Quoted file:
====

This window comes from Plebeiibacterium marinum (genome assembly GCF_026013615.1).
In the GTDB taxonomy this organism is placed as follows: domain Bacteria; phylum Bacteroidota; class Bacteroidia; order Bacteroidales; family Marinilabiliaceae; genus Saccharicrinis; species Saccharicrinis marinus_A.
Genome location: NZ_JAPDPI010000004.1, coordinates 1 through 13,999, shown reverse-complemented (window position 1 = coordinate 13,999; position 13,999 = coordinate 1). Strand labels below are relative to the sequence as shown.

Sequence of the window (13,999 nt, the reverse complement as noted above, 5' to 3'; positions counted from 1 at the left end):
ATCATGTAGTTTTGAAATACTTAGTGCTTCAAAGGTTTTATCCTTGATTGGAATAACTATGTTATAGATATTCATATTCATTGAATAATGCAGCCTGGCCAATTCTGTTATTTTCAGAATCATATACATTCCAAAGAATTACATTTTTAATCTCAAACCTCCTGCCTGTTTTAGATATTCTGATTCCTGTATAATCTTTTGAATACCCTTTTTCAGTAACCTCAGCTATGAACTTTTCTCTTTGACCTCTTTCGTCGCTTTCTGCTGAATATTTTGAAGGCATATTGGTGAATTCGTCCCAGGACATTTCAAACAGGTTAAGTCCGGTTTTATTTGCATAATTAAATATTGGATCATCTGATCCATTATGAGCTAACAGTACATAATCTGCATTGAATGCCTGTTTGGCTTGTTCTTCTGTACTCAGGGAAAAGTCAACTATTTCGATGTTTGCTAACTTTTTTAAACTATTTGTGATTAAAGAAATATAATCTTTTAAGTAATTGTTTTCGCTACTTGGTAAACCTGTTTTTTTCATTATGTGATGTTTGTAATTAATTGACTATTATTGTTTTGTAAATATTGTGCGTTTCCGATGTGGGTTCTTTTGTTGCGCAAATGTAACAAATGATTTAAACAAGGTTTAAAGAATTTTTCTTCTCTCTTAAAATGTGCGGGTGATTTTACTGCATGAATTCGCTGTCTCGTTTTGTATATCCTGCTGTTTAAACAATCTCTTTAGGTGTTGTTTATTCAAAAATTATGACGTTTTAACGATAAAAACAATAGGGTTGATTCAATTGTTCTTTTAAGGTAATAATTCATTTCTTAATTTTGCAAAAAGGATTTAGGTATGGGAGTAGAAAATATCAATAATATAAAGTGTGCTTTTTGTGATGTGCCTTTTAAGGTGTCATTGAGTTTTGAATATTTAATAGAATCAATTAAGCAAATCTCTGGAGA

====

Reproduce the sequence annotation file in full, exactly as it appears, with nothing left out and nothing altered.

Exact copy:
This window comes from Plebeiibacterium marinum (genome assembly GCF_026013615.1).
In the GTDB taxonomy this organism is placed as follows: domain Bacteria; phylum Bacteroidota; class Bacteroidia; order Bacteroidales; family Marinilabiliaceae; genus Saccharicrinis; species Saccharicrinis marinus_A.
Genome location: NZ_JAPDPI010000004.1, coordinates 1 through 13,999, shown reverse-complemented (window position 1 = coordinate 13,999; position 13,999 = coordinate 1). Strand labels below are relative to the sequence as shown.

Sequence of the window (13,999 nt, the reverse complement as noted above, 5' to 3'; positions counted from 1 at the left end):
ATCATGTAGTTTTGAAATACTTAGTGCTTCAAAGGTTTTATCCTTGATTGGAATAACTATGTTATAGATATTCATATTCATTGAATAATGCAGCCTGGCCAATTCTGTTATTTTCAGAATCATATACATTCCAAAGAATTACATTTTTAATCTCAAACCTCCTGCCTGTTTTAGATATTCTGATTCCTGTATAATCTTTTGAATACCCTTTTTCAGTAACCTCAGCTATGAACTTTTCTCTTTGACCTCTTTCGTCGCTTTCTGCTGAATATTTTGAAGGCATATTGGTGAATTCGTCCCAGGACATTTCAAACAGGTTAAGTCCGGTTTTATTTGCATAATTAAATATTGGATCATCTGATCCATTATGAGCTAACAGTACATAATCTGCATTGAATGCCTGTTTGGCTTGTTCTTCTGTACTCAGGGAAAAGTCAACTATTTCGATGTTTGCTAACTTTTTTAAACTATTTGTGATTAAAGAAATATAATCTTTTAAGTAATTGTTTTCGCTACTTGGTAAACCTGTTTTTTTCATTATGTGATGTTTGTAATTAATTGACTATTATTGTTTTGTAAATATTGTGCGTTTCCGATGTGGGTTCTTTTGTTGCGCAAATGTAACAAATGATTTAAACAAGGTTTAAAGAATTTTTCTTCTCTCTTAAAATGTGCGGGTGATTTTACTGCATGAATTCGCTGTCTCGTTTTGTATATCCTGCTGTTTAAACAATCTCTTTAGGTGTTGTTTATTCAAAAATTATGACGTTTTAACGATAAAAACAATAGGGTTGATTCAATTGTTCTTTTAAGGTAATAATTCATTTCTTAATTTTGCAAAAAGGATTTAGGTATGGGAGTAGAAAATATCAATAATATAAAGTGTGCTTTTTGTGATGTGCCTTTTAAGGTGTCATTGAGTTTTGAATATTTAATAGAATCAATTAAGCAAATCTCTGGAGA